Peterson, it must be understood, like a significant portion of the Legislature, wants more, not less, government control over people’s lives. She, and others, have become increasingly upset with Jindal’s support of tax cuts, his refusal to consider tax increases (which has lead him to state he will not support this), his past vetoes of legislators’ pet projects, his present cuts in spending generally identified as welfare-related, and (if never spoken then surely in the background) Jindal’s unsteady handling of a legislator pay raise to full-time status issue last year that ended up with his veto and plenty of bad publicity for legislators. Therefore, this measure not only accomplishes the goal of, on the surface, appearing to improve public health and avoiding spending cuts, but at a deeper level satisfies a desire for bigger, more intrusive government, yet at the most basic level of all is an attempt simply to defeat Jindal for its own sake. Peterson’s challenging rhetoric implying she could defeat a veto lends credence to this belief.

As this bill wends it way through the legislative process, its argumentation will focus on matters of health, finance, and government power over people’s lives. But beneath it all, recognize it represents a struggle between those who want to empower government against those who wish to empower people, and that for some in the conflict it will take on very personal undertones.

3 comments:

James Sanders said...

Peterson can go to hell with her tax increase BS!! I am not a smoker. The last thing in the world that bunch of clowns needs is more or our money to use to try to buy their reelection. If Jindal doesn't deep six all of the remaining slush funds instead of only 35% of them, I'll not vote for him again.

D-man said...

Mr. Sadow,

My name is D. Patterson, an undergraduate at Edgewood College in Madison WI.

I couldn't seem to find your email contact (and your academic links on the "suddenlink" website didn't work) but, assuming you are the Jeffrey Sadow who wrote "The Past Isn't The Present: Racial dynamics in the 2003 Louisiana Gubernatorial Election" I hope you can contact me at absolutcalm@gmail.com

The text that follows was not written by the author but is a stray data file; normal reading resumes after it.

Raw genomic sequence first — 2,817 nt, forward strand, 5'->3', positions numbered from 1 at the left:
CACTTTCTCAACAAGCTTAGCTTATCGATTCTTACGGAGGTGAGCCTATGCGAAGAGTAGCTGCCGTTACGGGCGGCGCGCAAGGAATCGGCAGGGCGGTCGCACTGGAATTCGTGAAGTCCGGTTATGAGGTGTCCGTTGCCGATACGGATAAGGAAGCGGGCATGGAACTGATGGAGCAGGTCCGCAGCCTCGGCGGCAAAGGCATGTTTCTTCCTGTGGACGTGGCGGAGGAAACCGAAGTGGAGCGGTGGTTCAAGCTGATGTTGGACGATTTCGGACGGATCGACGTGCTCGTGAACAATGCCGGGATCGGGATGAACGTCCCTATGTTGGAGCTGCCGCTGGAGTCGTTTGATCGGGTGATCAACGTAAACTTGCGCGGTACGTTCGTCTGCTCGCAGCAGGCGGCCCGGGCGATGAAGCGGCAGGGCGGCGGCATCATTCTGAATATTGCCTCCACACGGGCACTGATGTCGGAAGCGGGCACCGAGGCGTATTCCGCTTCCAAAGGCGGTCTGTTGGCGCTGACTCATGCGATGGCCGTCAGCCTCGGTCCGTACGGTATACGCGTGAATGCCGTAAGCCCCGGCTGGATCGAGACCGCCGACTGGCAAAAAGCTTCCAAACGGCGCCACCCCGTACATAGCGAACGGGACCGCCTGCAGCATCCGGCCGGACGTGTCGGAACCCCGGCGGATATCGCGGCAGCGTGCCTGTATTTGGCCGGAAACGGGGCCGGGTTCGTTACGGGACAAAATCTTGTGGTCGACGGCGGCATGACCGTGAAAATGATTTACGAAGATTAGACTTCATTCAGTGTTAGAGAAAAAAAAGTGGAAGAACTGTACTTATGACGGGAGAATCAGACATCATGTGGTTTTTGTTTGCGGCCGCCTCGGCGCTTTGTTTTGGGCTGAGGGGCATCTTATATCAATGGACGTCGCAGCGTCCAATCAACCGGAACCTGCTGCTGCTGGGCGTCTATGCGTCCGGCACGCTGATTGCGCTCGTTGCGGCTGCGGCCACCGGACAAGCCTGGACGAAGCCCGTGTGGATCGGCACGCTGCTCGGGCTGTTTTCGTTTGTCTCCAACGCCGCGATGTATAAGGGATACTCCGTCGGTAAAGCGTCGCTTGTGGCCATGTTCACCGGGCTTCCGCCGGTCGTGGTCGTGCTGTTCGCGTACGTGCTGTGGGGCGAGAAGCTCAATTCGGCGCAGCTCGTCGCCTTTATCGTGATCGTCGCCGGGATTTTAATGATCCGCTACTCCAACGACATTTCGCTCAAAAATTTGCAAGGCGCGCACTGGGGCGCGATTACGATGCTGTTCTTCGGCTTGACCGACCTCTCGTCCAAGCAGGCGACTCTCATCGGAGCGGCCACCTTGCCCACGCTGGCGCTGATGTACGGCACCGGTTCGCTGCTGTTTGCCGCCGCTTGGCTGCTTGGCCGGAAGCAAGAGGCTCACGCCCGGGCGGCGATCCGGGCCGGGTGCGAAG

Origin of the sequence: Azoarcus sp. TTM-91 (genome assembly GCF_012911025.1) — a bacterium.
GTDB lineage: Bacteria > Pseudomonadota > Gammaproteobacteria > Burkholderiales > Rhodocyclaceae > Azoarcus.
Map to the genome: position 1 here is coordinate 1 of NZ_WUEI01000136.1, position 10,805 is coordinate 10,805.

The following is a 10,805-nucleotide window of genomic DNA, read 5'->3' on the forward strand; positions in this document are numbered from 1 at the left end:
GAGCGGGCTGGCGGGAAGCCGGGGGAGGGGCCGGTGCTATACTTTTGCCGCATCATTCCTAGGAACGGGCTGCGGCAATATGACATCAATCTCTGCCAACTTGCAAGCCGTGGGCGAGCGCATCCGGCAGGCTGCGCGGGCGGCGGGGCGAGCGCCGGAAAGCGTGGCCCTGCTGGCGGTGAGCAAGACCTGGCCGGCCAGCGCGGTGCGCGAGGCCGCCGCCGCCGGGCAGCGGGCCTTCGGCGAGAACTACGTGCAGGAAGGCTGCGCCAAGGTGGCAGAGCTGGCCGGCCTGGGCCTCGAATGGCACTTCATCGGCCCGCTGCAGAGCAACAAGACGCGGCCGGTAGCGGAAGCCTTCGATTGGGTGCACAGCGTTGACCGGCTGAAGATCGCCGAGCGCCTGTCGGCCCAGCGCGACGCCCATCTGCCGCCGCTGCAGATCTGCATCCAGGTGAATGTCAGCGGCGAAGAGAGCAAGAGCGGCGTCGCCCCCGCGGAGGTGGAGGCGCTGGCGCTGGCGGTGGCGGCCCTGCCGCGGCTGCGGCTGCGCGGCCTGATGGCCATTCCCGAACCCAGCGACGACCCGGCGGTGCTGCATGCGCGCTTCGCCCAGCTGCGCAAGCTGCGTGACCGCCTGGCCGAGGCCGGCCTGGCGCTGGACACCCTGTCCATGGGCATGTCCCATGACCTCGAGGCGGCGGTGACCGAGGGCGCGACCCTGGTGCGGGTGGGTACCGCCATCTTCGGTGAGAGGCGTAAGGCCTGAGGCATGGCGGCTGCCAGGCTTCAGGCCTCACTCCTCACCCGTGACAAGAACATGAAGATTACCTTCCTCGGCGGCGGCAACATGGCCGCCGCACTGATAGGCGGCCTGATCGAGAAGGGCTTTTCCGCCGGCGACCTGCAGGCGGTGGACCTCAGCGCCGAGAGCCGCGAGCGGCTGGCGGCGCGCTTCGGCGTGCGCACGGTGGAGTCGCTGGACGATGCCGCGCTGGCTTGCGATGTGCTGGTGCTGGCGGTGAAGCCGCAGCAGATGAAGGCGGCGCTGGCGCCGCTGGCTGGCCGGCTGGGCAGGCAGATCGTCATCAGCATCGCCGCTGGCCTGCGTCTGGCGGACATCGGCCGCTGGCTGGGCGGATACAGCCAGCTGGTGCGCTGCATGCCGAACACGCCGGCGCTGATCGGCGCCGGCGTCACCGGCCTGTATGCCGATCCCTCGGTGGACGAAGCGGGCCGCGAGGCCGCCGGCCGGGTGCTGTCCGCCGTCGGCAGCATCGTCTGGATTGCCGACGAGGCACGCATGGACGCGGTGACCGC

I would like to use your SPSA conference paper as a resource for my senior paper and would like to obtain a copy of your work, if possible.

USpace said...

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Obama should've said "Read my lips, no new taxes!" Support the sovereign American Indian Nations! Tobaccobymail.com

It's all so hopenchangey.
The governments imposing these tobacco SIN taxes are actually committing racist acts since most smokers are lower income, and many of them are minorities. Obama committed a racist act with this tax increase. Completely regressive. Why don't they tax cigs $1,000 a carton?

There are way too many laws already, but we need one more that says a 'Sin' tax may not be more than 100-150% of the Retail price. Ever.

They don't want all people to quit, just enough to toot their horns to justify their tyranny. They will still be able to rely on all those taxes continually coming in from the hardcore addicts, which at the increasingly obscene rates will easily make up the taxes lost from the small percentage of quitters.

Politicians don't want people to stop smoking. If they did they would tax them $100 per pack. But this would just increase the black market even more, and the state would get no money.
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absurd thought -
God of the Universe says
raise taxes on the poor

tax cigs 200 percent
hurt poor smokers the most

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absurd thought -
God of the Universe says
create racist outcomes

raise some taxes on the poor
hurt minorities the most
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USpace
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Philosophy of Liberty Cartoon
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Visit: HaltTerrorism.com
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:)